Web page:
In October virtually every major media outlet ran a story about a 6-year-old boy who brought a Cub Scout utensil to school in Delaware. The boy wanted to eat his lunch with its little fork, but he ended up being suspended and threatened with reform school because the gadget had a knife on it.
The incident is one of a litany of examples that clearly show how "zero tolerance" school discipline policies have gone too far. The policies are at their worst when enforced by police officers stationed in schools to prevent serious incidents. Too often the cops end up being used as disciplinarians on matters that once would have been handled by school principals. Officers are handcuffing, pepper-spraying and arresting kids for being boisterous or cursing. The result is a flood of prosecutions and a wave of students denied education.
Child advocates have dubbed this phenomenon "the school-to-prison pipeline." Studies show that children who are jailed or forced to appear in court are more likely than their peers to drop out of school and get into trouble again. And it's unclear whether schools are getting safer.
A startling case in point is the juvenile court system of Clayton County, Georgia, which was buckling to the point of collapse in 2004. In the mid-'90s, after police officers were placed in the schools, the number of kids charged with crimes jumped 600 percent. By 2003, it had jumped another 400 percent. The increase wasn't due to felonies--the cops were enforcing a "zero tolerance" policy against disorderly conduct or disruption.
Juvenile Court Judge Steven Teske saw the problem. School police and probation officers could not do their jobs because the court was overloaded with minor cases that didn't belong there. "Technically, the behavior may be a crime," Teske said, using the example of a kid who gets into a fight to protect his sister. "But it shouldn't be, in the context of adolescent youth behavior."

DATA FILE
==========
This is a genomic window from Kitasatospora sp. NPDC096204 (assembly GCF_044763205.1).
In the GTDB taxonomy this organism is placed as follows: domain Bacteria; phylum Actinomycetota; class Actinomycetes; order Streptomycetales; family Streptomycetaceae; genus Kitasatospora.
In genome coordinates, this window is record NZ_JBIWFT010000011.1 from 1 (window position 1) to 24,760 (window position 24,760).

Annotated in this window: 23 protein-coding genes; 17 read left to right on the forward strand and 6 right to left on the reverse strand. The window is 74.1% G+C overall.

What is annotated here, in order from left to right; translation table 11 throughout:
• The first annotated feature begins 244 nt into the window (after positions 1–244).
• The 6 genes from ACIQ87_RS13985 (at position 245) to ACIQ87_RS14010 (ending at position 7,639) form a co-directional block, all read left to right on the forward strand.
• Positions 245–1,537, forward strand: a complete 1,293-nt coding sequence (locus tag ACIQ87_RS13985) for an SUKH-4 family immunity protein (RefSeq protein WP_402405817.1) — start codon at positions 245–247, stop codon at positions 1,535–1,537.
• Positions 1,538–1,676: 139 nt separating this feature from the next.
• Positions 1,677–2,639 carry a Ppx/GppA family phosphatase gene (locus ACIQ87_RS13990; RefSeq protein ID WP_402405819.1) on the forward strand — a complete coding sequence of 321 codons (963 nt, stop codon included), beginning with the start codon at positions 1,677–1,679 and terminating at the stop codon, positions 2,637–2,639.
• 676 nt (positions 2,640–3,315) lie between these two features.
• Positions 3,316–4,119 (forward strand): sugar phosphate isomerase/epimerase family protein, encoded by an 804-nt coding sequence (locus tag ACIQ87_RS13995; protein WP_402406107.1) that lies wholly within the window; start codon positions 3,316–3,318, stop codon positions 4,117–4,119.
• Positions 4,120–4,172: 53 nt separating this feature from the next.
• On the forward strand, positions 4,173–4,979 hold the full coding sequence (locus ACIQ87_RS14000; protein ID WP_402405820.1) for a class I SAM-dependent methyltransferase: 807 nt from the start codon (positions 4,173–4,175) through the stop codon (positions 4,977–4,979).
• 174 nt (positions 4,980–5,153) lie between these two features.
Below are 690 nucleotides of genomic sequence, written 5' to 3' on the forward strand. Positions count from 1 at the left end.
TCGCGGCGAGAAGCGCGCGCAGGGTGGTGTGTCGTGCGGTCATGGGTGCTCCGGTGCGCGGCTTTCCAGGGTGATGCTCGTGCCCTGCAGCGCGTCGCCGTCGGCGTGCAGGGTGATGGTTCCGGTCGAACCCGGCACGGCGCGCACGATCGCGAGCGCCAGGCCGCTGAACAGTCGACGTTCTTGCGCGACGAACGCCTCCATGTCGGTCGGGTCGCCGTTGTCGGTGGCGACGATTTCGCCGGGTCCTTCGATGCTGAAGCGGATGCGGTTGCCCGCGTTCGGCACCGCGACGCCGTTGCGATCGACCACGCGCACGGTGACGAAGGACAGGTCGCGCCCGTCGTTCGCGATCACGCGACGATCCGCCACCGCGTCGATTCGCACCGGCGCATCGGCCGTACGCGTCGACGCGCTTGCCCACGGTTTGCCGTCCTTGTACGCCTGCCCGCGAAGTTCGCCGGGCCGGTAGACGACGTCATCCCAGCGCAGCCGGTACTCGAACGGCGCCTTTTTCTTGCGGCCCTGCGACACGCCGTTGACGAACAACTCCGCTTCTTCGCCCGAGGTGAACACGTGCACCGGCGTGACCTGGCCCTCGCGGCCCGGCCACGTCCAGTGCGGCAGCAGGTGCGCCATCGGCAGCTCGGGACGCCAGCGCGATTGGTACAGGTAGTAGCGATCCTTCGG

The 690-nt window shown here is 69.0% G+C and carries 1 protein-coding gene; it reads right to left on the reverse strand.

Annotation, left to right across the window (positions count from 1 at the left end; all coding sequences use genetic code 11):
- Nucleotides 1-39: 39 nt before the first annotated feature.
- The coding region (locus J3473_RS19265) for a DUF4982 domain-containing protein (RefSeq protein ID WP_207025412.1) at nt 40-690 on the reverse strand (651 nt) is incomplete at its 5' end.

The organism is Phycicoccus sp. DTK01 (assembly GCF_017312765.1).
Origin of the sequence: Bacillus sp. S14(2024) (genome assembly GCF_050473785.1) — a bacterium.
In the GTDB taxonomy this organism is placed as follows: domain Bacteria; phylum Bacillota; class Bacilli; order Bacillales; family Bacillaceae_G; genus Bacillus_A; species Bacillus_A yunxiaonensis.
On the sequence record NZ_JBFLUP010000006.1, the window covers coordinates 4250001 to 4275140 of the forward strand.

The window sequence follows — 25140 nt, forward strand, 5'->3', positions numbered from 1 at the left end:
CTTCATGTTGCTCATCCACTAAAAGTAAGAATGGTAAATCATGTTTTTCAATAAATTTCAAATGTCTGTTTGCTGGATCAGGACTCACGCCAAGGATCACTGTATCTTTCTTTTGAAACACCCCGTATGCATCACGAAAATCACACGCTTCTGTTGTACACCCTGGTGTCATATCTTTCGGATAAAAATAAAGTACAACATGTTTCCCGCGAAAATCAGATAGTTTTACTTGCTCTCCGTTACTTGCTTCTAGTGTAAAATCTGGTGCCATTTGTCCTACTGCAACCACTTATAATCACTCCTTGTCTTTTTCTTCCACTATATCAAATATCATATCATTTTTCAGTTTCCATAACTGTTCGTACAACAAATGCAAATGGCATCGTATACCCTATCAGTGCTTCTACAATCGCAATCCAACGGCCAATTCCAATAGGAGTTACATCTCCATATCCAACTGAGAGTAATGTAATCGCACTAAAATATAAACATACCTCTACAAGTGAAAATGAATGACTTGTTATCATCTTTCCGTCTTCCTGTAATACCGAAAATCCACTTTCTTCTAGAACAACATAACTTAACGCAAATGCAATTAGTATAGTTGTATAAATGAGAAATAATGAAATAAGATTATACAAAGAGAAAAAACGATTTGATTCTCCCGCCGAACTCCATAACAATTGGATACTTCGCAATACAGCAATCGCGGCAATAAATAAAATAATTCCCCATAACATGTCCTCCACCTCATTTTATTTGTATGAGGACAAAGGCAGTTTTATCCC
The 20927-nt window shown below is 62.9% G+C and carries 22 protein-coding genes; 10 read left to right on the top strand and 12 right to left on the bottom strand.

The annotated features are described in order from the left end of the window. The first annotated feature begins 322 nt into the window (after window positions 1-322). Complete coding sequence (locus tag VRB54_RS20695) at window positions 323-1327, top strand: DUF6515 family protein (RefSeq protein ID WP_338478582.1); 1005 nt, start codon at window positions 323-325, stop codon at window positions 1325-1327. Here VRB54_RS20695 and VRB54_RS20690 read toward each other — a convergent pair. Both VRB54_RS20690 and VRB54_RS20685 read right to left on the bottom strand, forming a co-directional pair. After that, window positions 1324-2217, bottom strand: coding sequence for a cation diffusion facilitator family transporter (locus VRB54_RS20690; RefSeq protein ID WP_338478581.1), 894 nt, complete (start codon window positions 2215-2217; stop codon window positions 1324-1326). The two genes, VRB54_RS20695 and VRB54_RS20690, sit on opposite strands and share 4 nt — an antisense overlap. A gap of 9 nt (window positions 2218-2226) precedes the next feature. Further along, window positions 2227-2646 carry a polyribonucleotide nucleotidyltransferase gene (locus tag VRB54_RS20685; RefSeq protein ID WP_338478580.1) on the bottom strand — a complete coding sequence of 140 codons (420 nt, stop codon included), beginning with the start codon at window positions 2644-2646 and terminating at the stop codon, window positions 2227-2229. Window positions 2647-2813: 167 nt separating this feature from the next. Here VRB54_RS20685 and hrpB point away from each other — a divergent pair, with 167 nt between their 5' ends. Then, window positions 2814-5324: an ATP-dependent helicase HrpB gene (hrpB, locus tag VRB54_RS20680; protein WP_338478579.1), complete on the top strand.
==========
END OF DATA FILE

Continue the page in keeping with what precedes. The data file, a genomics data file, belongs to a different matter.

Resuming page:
So Teske brought together school officials, law enforcement, prosecutors, parents and heads of child-services programs. "I am telling you zero tolerance is not improving safety," he told them. Not everyone agreed. But it was obvious that too many kids were getting arrested. Teske proposed something rather ordinary: give kids warnings and a workshop on behavior before dragging them into court. The committee discussed it before a neutral arbiter.
Nine months later, Clayton County had a system that worked. As of 2008, the county had reduced the number of referrals by 68 percent, and in turn had seen another improvement: serious weapons charges were down 70 percent since 2004 (from sixty-three incidents to seventeen). Teske attributes the drop to the fact that officers are spending less time shuttling to court and more time gathering "intelligence" so future incidents can be avoided. Last year, instead of arresting a student who had gotten into a fight, Officer Robert Gardner talked to her. She spoke about a drug dealer's house two blocks from the school. The information led to a search, which yielded two AK-47s, two drums of ammunition, seven handguns, a shotgun, five pounds of pot and $7,000 in cash.
Everyone wants safe schools. But the Clayton model may prove that the best, most cost-effective way to neutralize violence is not by arresting kids. By paying attention to everyday circumstances, the potential for extraordinary tragedy is defused.
Different communities are now asking Clayton County, How did you do it? In 2008 Jay Blitzman, a judge in Middlesex County, Massachusetts, invited Teske for a lunch meeting with his community. It lasted three hours. Today Middlesex is looking for ways to adapt the Clayton model. Birmingham, Alabama, also plans to use it. And this fall, Teske will be touring the country talking about it with the help of the Annie E. Casey Foundation.
Maybe there's a lesson here. Paying attention to young people prevents day-to-day injustice. And young people who aren't treated like criminals are less likely to become them.